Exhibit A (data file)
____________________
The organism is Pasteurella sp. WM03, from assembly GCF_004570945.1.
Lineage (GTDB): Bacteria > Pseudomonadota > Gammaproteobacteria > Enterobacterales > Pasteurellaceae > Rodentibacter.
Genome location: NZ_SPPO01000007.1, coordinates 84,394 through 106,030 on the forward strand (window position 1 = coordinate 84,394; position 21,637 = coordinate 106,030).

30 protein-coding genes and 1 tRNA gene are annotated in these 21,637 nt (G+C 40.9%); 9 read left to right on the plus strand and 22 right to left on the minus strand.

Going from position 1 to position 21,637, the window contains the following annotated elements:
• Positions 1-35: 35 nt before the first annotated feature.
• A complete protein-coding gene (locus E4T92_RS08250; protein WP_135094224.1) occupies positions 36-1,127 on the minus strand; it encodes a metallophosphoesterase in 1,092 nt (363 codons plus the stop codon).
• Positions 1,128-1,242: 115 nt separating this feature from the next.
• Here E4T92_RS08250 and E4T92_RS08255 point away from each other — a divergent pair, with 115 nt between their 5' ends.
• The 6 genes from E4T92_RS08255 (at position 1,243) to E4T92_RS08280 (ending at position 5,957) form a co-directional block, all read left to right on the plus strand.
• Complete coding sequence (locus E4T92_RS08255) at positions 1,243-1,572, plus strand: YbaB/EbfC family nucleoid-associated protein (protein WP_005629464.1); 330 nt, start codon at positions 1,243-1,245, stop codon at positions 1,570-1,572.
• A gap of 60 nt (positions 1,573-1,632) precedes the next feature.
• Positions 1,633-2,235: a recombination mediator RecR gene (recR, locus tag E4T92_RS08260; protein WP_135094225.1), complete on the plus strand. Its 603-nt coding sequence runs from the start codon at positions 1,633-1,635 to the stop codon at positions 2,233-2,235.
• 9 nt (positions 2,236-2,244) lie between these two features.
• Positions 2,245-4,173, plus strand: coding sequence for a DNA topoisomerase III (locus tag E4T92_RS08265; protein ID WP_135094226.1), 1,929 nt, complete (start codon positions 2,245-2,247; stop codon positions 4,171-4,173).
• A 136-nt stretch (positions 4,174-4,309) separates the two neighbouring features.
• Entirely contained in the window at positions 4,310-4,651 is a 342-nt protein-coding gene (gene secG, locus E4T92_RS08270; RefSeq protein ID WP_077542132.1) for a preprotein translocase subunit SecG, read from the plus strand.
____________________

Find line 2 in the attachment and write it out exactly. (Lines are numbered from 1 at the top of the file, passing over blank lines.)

Lineage (GTDB): Bacteria > Pseudomonadota > Gammaproteobacteria > Enterobacterales > Pasteurellaceae > Rodentibacter.